Windows 8 Disable the Password Eye
Windows 8 has a new feature to help people check they are typing the intended password. Clicking on the 'Eye' is useful when, due to previous errors, this is your last chance before the account locks.
The problem is that security conscious users don't want the ability to reveal their password in clear text in any circumstances.
The solution is to configure a group policy called 'Do Not Display the Password Reveal Button'.
Windows 8 Password Eye Topics
This is how to use the magic eye to reveal the password in plain text before you press 'Sign in'. The reason why people want to disable this password behavior is they worry that snoopers looking over their shoulder could see what being typed.
The crucial technique is to press on the eye - and HOLD DOWN the left mouse button. Now the 'Sign in' menu will display the password.
This policy affects all programs that use a password dialog box in Windows 8.
Group Policy Editor Preliminaries
Locate: Do Not Display the Password Reveal Button
Note 1: You need to 'Sign out' then 'Sign in' again before this change takes effect, and the evil eye disappears.
Note 2: The result will be no 'Eye' appears when start typing in the password dialog box.
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This policy allows you to configure the display of the password-reveal button when a user sign's in.
By default, the password-reveal button is displayed after a user types a password. To display the password, click the password 'eye'.
The policy applies to all Windows components and applications that use the Windows system controls, including Internet Explorer.
Another Example of the Password Eye
If you observe this 'Sign in' example careful, you can see that when you click on the 'eye' the black and white colors reverse, and of course, the real password replaces the normal row of dots......
Please note that "hiding" the password using this group policy only provides security from someone looking over your shoulder. Unless someone else is able to hold down the mouse, there is no security breach - in my view.
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To create an uncrackable password, sprinkle capitals and numerals in your word. Many experts suggest incorporating dates, but I like house numbers, not my present dwelling, but where I lived when I was in college.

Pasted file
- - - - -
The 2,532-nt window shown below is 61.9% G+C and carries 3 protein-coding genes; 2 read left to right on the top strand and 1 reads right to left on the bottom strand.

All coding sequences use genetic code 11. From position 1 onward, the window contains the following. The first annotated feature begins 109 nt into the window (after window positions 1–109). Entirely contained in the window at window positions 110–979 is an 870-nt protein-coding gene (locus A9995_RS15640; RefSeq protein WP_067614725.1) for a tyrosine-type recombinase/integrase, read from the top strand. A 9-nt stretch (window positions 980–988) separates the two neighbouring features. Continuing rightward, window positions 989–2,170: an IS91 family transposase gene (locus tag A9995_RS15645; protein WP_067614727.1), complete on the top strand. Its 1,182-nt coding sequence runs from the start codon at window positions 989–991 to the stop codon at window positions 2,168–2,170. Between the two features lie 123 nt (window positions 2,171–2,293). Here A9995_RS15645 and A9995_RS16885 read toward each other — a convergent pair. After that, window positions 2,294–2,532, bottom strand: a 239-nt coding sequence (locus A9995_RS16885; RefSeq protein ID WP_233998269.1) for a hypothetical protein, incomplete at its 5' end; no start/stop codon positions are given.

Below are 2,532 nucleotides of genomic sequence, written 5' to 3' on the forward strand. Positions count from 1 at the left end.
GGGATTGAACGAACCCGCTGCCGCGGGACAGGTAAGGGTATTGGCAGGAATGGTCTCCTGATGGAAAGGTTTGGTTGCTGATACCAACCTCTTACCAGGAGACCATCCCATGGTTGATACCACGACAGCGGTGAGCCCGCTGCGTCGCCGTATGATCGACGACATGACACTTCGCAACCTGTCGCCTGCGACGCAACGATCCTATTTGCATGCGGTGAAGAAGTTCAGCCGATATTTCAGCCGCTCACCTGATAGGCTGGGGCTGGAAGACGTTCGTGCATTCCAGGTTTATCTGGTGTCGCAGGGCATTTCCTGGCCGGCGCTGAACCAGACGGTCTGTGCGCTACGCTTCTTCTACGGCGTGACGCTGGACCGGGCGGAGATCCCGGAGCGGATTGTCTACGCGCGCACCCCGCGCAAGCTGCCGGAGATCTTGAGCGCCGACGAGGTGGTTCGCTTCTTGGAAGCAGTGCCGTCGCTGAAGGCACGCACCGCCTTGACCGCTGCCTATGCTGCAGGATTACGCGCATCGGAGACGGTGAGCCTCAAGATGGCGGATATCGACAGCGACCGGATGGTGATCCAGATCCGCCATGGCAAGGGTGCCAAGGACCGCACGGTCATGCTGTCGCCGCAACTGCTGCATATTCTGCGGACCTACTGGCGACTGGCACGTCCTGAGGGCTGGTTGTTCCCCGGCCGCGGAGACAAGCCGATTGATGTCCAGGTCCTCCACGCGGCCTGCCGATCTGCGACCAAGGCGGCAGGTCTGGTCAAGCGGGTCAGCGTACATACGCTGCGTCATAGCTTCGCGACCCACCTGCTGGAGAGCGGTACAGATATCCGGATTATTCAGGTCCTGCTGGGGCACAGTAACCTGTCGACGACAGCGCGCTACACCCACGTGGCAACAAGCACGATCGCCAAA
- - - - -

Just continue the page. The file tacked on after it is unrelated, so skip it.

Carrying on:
I often substitute zero for 'o' in the main word, however, password gurus also suggest using a $ sign in place of 's', and I always forget about 1 (one) for 'l' (the letter el).
Eri Stalis Password Law
My old fiend Eri says: The more complex your password, the more likely it will end in tears, and your account locks.
It's when you are in the last chance password salon that Windows 8's magic eye comes to your rescue. It could help when you are capitaLising the wrong letter, or this particular keyboard is producing a @ instead of " (double quotes).
Passwords Not to Use Yourself
Here are the commonest passwords at the moment. I hope you're not using these!
On the one hand, if you can do better than these passwords then hackers will target the above words, and not spend the effort needed to crack yours. On the ther hand, if a friend is stuck, then suggest one of these and they may think you are psychic.
The Future of Password Logons
Apparently, the first finger-print logon was first suggested as long ago as 1962. In 1995 I nearly gave up training job to make my fortune selling finger-print logons. Needless to stay I have no regrets sticking with my day job.
These days retina scans are hailed as the messiah of secure logon. This time around I get the feeling something is about to break in the world of password security, the question is which aspect of biometrics will provide the killer app? Would you bet on finger print logon, retina scanning or face recognition?
Summary of: Windows 8 Disable The Password Eye Feature
In Windows 8 you can check that you are typing the correct password. It's a life preserver in one more wrong guess means your account will be locked.
If you feel this is a security hazard then there is a group policy called 'Do Not Display the Password Reveal Button'.
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Microsoft Windows 8 Group Policy Topics